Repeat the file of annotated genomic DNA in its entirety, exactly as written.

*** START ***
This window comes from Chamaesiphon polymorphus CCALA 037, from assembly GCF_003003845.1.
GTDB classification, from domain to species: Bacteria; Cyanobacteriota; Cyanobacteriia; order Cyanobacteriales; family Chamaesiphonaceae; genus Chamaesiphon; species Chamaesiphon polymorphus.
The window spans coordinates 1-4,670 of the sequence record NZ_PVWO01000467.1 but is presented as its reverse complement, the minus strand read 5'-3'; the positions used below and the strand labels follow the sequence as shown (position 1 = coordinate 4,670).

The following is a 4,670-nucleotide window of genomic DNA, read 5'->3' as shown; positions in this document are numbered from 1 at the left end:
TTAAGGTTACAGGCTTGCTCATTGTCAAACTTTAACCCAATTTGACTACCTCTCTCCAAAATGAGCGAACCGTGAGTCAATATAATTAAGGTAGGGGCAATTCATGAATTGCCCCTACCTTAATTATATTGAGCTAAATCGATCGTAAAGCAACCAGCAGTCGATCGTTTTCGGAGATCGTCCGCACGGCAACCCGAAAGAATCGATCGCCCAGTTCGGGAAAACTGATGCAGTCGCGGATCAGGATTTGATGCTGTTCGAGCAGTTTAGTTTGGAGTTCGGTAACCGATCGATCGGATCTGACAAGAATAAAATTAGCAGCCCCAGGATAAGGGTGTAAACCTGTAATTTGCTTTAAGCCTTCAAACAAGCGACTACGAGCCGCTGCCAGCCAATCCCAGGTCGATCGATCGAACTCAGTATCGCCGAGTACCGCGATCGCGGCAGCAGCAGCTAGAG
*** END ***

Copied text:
This window comes from Chamaesiphon polymorphus CCALA 037, from assembly GCF_003003845.1.
GTDB classification, from domain to species: Bacteria; Cyanobacteriota; Cyanobacteriia; order Cyanobacteriales; family Chamaesiphonaceae; genus Chamaesiphon; species Chamaesiphon polymorphus.
The window spans coordinates 1-4,670 of the sequence record NZ_PVWO01000467.1 but is presented as its reverse complement, the minus strand read 5'-3'; the positions used below and the strand labels follow the sequence as shown (position 1 = coordinate 4,670).

The following is a 4,670-nucleotide window of genomic DNA, read 5'->3' as shown; positions in this document are numbered from 1 at the left end:
TTAAGGTTACAGGCTTGCTCATTGTCAAACTTTAACCCAATTTGACTACCTCTCTCCAAAATGAGCGAACCGTGAGTCAATATAATTAAGGTAGGGGCAATTCATGAATTGCCCCTACCTTAATTATATTGAGCTAAATCGATCGTAAAGCAACCAGCAGTCGATCGTTTTCGGAGATCGTCCGCACGGCAACCCGAAAGAATCGATCGCCCAGTTCGGGAAAACTGATGCAGTCGCGGATCAGGATTTGATGCTGTTCGAGCAGTTTAGTTTGGAGTTCGGTAACCGATCGATCGGATCTGACAAGAATAAAATTAGCAGCCCCAGGATAAGGGTGTAAACCTGTAATTTGCTTTAAGCCTTCAAACAAGCGACTACGAGCCGCTGCCAGCCAATCCCAGGTCGATCGATCGAACTCAGTATCGCCGAGTACCGCGATCGCGGCAGCAGCAGCTAGAG